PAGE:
There’s also this delightful bit:

“The next page [of the book] has the title, the authors’ names — Betsy R Cego and Malcolm R Clinton. I wonder if the R stands for the same middle name in both and if that is why they wrote the book together.”

I laughed out loud! What a perfect tidbit to show how differently Lou interprets normal trivial details he encounters.

Now, that kind of thing is like reading an alien’s point of view, and actually it’s also like reading Gillian Bradshaw’s The Sand Reckoner, where Archimedes is the main character and keep drifting off on mathematical tangents (it’s a great book!). Writing really good aliens is certainly a challenge and so is writing geniuses. I certainly did tons of research on materials science when writing my genius-protagonist, Tehre Amnachudran (The Griffin Mage, Book II). And actually, Lou is kind of a genius with some kinds of math, so Moon is doing several hard things at the same time.

But what she does is more than that. Both harder and more meaningful. Moon really brings the reader into the emotional and philosophical world of her autistic protagonist.

For example, though an important secondary character has a grudge against Lou, Lou has enormous trouble first perceiving and then acknowledging that the man is not is friend:

“When I think of the people who know my car by sight and then the people who know where I go on Wednesday nights, the possibilities contract. The evidence sucks in to a point, dragging along a name. It is an impossible name. It is a friend’s name. Friends do not break the windshields of friends. And he has no reason to be angry with me, even if he is angry with Tom and Lucia.”

Every stylistic choice Moon makes as a writer — choices of sentence length and structure, of Lou’s diction and for that matter the diction of all the autistic character, of using first person for Lou’s point of view and third for occasional dips into other character’s points of view — are so perfect for the story. Check out the style here, for example:

“I want to go home now,” Eric says. Dr. Fornum would want me to ask if he is upset. I know he is not upset. If he goes home now he will see his favorite TV program. We say goodbye because we are in public and we all know you are supposed to say goodbye in public.”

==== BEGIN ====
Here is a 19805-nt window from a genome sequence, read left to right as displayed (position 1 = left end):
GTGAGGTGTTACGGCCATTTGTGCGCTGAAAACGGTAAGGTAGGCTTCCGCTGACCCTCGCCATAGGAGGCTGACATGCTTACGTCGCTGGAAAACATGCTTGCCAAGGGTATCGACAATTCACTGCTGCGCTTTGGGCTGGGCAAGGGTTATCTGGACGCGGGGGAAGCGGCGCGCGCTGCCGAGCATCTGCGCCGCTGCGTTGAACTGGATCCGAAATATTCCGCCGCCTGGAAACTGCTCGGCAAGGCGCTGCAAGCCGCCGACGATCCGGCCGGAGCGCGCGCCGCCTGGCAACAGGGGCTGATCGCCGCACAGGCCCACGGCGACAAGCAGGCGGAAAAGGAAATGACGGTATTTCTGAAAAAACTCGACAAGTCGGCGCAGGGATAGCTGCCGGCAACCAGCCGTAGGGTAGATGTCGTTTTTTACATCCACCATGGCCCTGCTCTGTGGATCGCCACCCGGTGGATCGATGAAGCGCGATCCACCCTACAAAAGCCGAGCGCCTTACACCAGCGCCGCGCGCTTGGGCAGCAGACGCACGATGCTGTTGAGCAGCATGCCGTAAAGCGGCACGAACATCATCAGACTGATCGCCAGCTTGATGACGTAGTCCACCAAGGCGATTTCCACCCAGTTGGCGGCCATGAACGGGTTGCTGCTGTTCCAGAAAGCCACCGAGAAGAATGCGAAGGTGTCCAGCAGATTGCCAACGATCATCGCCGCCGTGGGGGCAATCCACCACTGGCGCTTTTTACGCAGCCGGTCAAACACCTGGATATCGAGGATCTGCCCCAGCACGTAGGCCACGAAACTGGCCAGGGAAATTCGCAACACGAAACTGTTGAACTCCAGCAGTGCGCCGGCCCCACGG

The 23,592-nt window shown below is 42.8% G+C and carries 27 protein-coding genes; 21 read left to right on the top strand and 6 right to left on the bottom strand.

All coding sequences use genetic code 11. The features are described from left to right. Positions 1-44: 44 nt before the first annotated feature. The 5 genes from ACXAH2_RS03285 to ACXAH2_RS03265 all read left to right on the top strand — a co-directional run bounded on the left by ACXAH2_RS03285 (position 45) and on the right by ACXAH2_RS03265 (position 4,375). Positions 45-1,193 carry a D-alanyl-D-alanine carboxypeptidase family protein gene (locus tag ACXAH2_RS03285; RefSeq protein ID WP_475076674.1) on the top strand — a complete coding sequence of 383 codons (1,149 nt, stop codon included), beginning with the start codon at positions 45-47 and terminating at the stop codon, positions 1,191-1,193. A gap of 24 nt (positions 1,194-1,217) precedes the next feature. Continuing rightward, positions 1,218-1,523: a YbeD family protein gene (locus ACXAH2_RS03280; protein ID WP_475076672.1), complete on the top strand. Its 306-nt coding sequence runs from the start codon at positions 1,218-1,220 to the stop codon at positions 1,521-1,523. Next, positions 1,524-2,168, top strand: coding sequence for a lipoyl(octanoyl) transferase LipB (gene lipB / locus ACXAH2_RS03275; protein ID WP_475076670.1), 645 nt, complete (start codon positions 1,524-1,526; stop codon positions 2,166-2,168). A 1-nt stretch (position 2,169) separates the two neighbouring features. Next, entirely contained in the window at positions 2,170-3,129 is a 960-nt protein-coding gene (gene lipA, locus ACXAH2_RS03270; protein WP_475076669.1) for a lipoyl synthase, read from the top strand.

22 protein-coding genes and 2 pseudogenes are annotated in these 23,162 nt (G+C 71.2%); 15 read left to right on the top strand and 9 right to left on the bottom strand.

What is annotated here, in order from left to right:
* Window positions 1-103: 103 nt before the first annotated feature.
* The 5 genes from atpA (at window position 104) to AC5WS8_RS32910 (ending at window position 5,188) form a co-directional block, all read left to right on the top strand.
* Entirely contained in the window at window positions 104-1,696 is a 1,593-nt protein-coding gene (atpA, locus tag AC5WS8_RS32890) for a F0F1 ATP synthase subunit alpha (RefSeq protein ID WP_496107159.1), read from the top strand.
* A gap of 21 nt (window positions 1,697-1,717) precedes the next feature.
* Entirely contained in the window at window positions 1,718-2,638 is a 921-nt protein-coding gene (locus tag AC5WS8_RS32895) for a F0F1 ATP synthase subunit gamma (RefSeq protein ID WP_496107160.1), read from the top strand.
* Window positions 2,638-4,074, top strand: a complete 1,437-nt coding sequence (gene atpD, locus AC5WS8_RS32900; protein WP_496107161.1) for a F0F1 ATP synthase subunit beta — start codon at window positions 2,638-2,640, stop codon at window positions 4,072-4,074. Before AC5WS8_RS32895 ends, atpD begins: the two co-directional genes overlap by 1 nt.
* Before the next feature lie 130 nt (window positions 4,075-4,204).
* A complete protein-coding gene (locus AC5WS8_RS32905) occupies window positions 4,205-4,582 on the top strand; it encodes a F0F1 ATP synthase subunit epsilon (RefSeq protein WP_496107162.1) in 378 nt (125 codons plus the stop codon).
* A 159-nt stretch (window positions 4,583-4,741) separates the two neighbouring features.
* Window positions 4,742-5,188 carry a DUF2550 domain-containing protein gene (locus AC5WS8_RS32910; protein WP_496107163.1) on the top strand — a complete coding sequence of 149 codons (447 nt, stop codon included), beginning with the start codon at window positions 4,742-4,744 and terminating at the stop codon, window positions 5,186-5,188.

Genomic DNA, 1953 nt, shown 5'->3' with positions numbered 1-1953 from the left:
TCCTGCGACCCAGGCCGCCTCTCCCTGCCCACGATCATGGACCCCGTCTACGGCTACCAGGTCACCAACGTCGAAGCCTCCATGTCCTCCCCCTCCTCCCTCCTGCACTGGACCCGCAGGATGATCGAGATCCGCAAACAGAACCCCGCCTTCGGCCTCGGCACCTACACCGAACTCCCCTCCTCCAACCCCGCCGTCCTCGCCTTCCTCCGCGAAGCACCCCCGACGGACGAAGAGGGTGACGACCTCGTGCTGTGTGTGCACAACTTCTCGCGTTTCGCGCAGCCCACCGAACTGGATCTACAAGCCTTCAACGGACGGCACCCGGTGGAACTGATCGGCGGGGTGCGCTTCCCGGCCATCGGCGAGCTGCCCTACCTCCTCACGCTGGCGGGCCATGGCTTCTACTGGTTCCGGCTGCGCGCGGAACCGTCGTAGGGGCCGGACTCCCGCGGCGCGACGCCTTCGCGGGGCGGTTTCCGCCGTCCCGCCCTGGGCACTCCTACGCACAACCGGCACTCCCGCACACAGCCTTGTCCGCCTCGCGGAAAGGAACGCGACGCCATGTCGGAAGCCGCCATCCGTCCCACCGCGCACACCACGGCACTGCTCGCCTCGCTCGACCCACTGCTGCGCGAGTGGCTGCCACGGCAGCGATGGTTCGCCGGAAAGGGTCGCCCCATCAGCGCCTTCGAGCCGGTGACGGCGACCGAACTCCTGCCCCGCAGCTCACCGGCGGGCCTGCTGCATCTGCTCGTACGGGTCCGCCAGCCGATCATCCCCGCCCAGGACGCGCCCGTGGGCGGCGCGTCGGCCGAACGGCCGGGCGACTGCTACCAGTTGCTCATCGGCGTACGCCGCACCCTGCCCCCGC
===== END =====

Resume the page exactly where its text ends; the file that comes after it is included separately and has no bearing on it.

And behind all those stylistic details, Moon also addresses all these big questions — about what ‘normal’ is and about the difference between what we conventionally pretend normal people do and feel vs. what normal people *really* do and feel; about what we consider appropriate behavior for ourselves vs. what we think is appropriate behavior from others — the whole idea of the double standard re-interpreted through the lens of autism. The Speed of Dark is really about identity and about the degree to which we choose who we are.

As Kirkus said about Piper in Five Flavors of Dumb, it’s not that Lou Arrendale is a Great Autistic Character. He’s a great character who is autistic.

The Speed of Dark is a beautiful book. Honestly, when I took it off the shelf, I meant to just look up one or two passages, but I re-read the whole thing instead. I loved it the first time and now I love it even more. Plus, having written a good handful of books of my own, I can now really appreciate the skill as well as the passion that went into a novel that should, if the fates are just, be a classic for the ages.

Please Feel Free to Share:

Facebooktwittergoogle_plusredditpinterestlinkedintumblrmail

Leave A Comment